Photos courtesy of Lost Borough Ice Cream
Lost Borough Ice Cream brings its passion for far-flung flavors to downtown Yonkers, much to Westchester County’s delight.
When Patrick Cruz started making ice cream from his Yonkers home in 2019, he was unsure of where it would take him. The Westchester native had just returned from a trip to Chicago, during which he sat down at the local Jeni’s Splendid Ice Creams parlor. From that moment, he fell in love with the idea of churning his own ice cream and decided to take it up as a hobby.
“I just experimented, coming up with whatever kind of flavors I could,” says Cruz. “I’d get different ingredients, just to see what worked and what didn’t work.”
A clinical social worker by trade, Cruz faced change when he was laid off during the pandemic. It was then that he considered turning his ice-cream-making passion into a business. He partnered with New Rochelle resident Kawana Jefferson to launch Lost Borough on Yonkers’ North Broadway.
Many of Lost Borough’s flavors are inspired by things Cruz picked up from traveling and learning about other cultures. His Sakura flavor was inspired by a trip he took to Japan in 2011, during Hanami (the annual cherry blossom festival). The idea for a chai flavor came about after he watched a YouTube video about one of Mumbai’s top chai shops. Rose, his personal favorite, has its roots in Indian and Middle Eastern cuisines.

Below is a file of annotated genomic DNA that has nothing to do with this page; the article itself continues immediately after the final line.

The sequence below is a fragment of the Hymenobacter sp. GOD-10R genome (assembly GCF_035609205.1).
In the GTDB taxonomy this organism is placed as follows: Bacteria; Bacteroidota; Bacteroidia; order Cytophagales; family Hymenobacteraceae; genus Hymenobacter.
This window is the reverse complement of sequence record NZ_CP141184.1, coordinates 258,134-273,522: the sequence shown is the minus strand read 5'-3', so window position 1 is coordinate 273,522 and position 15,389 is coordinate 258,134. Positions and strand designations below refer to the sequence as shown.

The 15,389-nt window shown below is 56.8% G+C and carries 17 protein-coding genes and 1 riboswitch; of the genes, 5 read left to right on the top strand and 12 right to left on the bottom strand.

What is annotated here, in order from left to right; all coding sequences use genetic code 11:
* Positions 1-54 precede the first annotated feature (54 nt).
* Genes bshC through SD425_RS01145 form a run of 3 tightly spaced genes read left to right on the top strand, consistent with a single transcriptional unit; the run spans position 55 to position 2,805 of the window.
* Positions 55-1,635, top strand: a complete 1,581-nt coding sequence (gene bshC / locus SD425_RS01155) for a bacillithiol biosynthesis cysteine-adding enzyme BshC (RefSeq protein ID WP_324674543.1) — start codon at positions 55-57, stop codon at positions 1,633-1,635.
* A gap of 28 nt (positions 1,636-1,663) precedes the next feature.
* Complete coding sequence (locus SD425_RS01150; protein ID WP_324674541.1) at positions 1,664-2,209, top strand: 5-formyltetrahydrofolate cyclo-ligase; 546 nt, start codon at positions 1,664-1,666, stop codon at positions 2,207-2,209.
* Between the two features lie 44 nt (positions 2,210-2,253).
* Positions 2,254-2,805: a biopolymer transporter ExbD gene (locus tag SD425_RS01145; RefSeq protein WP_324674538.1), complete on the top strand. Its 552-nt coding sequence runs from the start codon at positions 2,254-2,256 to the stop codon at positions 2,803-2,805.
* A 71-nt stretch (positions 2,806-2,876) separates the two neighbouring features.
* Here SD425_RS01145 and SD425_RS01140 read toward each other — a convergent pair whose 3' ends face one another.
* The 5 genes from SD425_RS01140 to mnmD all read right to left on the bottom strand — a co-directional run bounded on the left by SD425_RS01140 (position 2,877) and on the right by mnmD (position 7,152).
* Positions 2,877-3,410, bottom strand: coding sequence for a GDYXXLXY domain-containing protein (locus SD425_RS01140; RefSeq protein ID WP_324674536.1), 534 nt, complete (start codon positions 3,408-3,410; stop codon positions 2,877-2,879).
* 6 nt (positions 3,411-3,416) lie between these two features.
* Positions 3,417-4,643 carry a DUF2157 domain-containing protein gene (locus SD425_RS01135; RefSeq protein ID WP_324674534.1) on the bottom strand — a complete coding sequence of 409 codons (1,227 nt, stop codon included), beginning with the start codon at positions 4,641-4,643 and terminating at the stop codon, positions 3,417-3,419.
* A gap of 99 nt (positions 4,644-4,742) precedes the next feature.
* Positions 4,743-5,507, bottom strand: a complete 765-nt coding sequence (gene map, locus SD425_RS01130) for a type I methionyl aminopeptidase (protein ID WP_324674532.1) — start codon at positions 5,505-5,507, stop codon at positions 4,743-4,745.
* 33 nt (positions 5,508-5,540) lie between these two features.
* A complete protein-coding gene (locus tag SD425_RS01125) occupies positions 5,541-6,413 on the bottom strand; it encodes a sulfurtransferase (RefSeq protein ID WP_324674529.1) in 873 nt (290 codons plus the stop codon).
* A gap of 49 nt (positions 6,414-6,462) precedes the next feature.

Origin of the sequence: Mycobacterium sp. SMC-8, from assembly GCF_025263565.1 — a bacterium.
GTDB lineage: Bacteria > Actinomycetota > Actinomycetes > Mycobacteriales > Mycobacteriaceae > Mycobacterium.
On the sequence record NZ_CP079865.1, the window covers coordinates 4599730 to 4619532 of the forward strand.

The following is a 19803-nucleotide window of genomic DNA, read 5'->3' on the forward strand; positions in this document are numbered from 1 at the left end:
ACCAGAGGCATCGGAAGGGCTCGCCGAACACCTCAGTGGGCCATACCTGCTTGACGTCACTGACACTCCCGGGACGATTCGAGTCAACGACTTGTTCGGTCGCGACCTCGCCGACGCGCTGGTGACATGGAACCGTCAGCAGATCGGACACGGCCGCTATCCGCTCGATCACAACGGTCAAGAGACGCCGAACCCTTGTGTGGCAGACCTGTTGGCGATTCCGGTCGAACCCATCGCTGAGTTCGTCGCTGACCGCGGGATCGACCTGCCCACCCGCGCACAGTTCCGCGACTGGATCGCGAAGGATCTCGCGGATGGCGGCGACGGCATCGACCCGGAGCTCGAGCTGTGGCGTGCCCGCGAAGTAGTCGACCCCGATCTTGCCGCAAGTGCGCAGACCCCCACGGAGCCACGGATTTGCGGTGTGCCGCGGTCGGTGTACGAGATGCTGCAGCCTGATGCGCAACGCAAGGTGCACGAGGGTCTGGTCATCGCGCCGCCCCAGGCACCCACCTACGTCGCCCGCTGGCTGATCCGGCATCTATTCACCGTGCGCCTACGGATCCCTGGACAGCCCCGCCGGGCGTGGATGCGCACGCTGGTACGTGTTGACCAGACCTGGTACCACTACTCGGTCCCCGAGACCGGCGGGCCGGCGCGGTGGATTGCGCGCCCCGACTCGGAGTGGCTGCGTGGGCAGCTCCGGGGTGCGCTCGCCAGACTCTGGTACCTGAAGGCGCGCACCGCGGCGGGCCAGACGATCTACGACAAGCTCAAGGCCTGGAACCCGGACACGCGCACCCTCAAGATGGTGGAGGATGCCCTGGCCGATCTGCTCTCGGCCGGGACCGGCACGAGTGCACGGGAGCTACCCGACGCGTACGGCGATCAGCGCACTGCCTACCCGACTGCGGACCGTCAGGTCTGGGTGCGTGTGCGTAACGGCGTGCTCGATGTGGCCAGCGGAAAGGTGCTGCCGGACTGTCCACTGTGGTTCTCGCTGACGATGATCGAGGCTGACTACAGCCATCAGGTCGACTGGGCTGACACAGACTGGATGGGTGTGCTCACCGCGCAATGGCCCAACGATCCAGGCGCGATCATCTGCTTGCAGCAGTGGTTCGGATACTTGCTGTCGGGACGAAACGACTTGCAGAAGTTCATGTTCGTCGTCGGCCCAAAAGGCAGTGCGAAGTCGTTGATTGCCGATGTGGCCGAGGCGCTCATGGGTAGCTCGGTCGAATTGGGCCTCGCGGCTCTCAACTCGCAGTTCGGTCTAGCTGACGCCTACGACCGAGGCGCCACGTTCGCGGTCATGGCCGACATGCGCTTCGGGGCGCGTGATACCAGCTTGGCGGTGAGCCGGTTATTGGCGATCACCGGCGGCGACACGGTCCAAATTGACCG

“There’s so much [in Yonkers], but so much of it is the same. We feel like there’s a void here, and we’re hoping to fill it.”
“I try to give customers options outside their comfort zones,” says Cruz. “You don’t have to go to some exotic place to try these flavors; you can get them here, in downtown Yonkers.”
Fulfilling the needs of downtown Yonkers is at the heart of Lost Borough’s identity. The name itself is a reference to an 1898 event in which Yonkers and Mount Vernon were given the option to merge with NYC as new boroughs. Both refused, choosing to remain independent — an event that Cruz feels solidified Yonkers as “the borough lost to time.”
“We chose downtown Yonkers because we really believe it needed an ice cream shop. Many people here have to go to Manhattan to have a good time,” says Cruz. “There’s so much [in Yonkers], but so much of it is the same. We feel like there’s a void here, and we’re hoping to fill it.”
One cone (or cup) at a time.